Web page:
Data over the Web

It’s been a little while since the last posting, in no small part due to my broadband quota exceeding the monthly allowance. Dial-up speed is just painful, and made me realize just how much I use the internet for media: music, movies, podcasts, blogs, … It was also a great reminder just how sensitive applications are when you have a constrained network connection.

One of the most significant changes made to the Expert architecture with SP1 is the introduction of a query service. Prior to SP1, the architectural layering required that data transfer objects (DTOs) were used to move data from a service boundary to the client. The domain model was mapped to whatever shape was required by the client requesting the entities.

Writing the DTO and mapper classes is very repetitive and quite dull and so it was automated using the Visual DSL Toolkit for Visual Studio (now renamed to the Visual Studio Visualization and Modeling SDK). A key component in the Expert framework is our software factory which builds code from 3 models: relational model, domain model and the view model. The view model provides a model and tooling to generate use case specific views of the domain model and the mappers required to transform from domain model to view model and back. An optimization we made when sending data back to the service to update the domain model was just to send back the changes. This required the view model to track any updates made to the model between the time it was fetched from a service and the time it was sent back to the service. The mechanism we wrote to achieve that is worth a few blog entries on its own and I’m going to skip over the details here.

One of the primary clients within this architecture is our workflow service which allows data from the business services to be managed within a long running workflow process before being updated back into the main line of business system. In the original Golden Gate release, the data associated with a workflow instance is sent out with every task within the workflow (a task is a workflow activity that requires human interaction). For very large workflow processes, this can be an issue, particularly over restricted network connections such as VPN or very remote sites. For SP1 we took a look at this particular areas and addressed it in the following ways:

• Tasks now have a data contract so that only the required data is sent.
• The way we fetch data is now via a dedicated query service rather than combining reads and write operations in the same service contract. The query service is http based and therefore can take advantage of out-of-the-box optimizations such as caching and compression.

The separation of query from command at the architectural level we found is currently being explored by a number of people, most vocally by Greg Young and Udi Dahan. The architectural pattern is Command Query Responsibility Segregation (CQRS) and is similar in spirit to the Command-Query separation CQS concept first discussed by Bertrand Meyer in Object Orientated Software Construction back in 1988. This is another topic worthy of blog posts and InfoQ has a great presentation from Greg Young.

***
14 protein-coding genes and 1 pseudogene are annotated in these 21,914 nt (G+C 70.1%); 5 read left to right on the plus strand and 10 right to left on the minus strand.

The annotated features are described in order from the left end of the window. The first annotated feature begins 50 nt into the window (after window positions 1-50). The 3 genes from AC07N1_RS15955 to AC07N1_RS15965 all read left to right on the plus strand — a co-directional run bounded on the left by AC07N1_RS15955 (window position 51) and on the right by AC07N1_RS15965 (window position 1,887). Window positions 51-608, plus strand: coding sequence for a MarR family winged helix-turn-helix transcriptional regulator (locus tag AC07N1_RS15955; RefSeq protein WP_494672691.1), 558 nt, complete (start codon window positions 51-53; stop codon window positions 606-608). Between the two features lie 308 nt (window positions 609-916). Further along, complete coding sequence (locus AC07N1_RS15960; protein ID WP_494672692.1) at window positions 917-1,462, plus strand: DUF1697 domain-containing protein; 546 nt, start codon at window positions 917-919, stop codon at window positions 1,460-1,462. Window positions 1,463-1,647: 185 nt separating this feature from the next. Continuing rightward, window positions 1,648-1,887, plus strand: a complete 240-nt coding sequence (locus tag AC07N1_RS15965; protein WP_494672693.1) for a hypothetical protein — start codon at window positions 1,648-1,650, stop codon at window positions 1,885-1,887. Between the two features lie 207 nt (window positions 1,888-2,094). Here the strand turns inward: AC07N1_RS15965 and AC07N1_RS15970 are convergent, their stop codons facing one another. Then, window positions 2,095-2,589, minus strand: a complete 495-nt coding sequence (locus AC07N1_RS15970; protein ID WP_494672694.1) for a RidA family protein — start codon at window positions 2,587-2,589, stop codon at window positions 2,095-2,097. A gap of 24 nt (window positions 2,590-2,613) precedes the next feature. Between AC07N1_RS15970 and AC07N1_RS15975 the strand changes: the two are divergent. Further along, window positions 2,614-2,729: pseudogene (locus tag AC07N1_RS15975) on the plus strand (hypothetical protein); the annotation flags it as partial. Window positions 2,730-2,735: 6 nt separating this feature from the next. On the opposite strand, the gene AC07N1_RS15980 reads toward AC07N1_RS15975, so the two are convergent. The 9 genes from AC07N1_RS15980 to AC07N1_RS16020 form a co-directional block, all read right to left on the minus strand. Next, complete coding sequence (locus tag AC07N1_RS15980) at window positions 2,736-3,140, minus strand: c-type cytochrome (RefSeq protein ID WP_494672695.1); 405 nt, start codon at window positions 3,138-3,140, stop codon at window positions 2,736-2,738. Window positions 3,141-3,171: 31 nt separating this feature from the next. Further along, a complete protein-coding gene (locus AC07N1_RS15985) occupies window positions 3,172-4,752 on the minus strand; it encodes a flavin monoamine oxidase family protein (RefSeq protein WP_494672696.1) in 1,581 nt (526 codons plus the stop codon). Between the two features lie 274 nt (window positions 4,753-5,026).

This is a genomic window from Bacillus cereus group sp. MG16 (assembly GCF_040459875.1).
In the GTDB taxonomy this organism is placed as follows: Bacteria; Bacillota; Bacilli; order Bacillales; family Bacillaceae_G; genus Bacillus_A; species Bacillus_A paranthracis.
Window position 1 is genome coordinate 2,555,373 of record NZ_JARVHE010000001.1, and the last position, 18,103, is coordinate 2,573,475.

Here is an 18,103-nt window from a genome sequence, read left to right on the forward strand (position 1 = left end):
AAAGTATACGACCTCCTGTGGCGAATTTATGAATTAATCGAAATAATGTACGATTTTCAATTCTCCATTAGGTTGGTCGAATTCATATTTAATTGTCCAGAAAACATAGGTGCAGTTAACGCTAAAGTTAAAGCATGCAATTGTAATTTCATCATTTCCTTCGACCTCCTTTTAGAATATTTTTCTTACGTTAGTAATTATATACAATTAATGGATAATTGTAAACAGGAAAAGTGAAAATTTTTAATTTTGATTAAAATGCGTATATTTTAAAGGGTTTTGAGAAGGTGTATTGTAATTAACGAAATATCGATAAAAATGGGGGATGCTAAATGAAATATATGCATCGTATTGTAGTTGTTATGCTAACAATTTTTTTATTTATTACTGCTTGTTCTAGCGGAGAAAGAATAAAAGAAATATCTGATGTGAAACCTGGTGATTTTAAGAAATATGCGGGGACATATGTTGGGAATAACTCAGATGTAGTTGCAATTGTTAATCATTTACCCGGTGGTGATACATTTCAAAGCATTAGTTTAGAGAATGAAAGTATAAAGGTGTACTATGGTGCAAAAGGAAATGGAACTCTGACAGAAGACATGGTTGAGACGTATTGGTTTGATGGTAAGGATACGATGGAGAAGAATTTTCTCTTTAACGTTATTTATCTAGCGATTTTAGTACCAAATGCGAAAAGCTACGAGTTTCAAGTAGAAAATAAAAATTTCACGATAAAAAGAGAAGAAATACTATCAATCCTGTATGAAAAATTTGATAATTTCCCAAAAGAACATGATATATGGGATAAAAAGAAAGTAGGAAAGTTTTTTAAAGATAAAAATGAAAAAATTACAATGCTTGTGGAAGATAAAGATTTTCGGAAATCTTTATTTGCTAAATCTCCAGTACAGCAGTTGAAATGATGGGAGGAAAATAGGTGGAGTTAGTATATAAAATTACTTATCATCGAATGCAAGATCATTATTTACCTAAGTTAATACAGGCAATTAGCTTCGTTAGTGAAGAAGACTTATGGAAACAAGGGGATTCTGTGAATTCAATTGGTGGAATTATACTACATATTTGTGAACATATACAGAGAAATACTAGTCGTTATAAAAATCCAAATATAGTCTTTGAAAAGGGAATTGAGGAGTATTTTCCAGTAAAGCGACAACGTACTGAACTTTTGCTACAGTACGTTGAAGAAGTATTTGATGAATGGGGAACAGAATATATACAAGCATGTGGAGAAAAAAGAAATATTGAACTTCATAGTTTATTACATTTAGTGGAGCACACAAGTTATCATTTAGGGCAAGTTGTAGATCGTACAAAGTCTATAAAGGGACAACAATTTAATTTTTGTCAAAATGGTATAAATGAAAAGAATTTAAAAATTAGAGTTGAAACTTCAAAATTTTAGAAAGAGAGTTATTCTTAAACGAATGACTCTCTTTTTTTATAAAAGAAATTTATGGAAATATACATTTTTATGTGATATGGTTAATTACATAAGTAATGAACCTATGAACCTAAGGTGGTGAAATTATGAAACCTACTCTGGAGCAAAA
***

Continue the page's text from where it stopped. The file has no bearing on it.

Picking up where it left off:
Our query service implementation is a WCF Data Service which takes an Entity Framework 4 model and exposes it as a RESTful service.

All data required by a client is fetched via the query service and this is delivered over an http channel. The use of IIS and HTTP gives us the following:

• monitoring via AppFabric
• compression via the dynamic compression in IIS7
• caching using standard HTTP based caches
• cross platform capable data feed

The lifecycle for data is now:

There are a number of interesting aspects to this, not least of which we now use two different ORM technologies: NHibernate and Entity Framework. This is based on both historical use and feature set. Given the data model that we map to, we need the rich extension points available in NHibernate to support the desired object model. The WCF Data Services and EF4 features in .NET 4 / Visual Studio 2010 take most of the heavy lifting out of exposing a domain model via REST. Microsoft is now promoting an Open Data Protocol built on top of http/atom/json as a cross platform capable mechanism for interoperating with data over the web; an ODBC for the web perhaps. The Mix10 keynote included a chapter on OData and how Microsoft is tooling it.

Given that we have a software factory that already contains a domain model which includes the persistence mapping, we just needed to add additional T4 transforms to the software factory so that we could generate a query service and view model implementation from the existing domain model. Along the way we also simplified the change tracking approach, as the explicit task data contract reduced the potential for merge conflicts.

Now that we have a query service and Microsoft is doing all it can to promote OData as a cross platform solution, there are an interesting number of options opening up. One of which is the iPhone/iPad platform from Apple. As part of the OData SDK, Microsoft has released a library and tooling to make consuming OData feeds from the Apple platform straight forward. This includes a tool that generates objective-C classes from the meta data available from an OData stream (via the $metadata directive).

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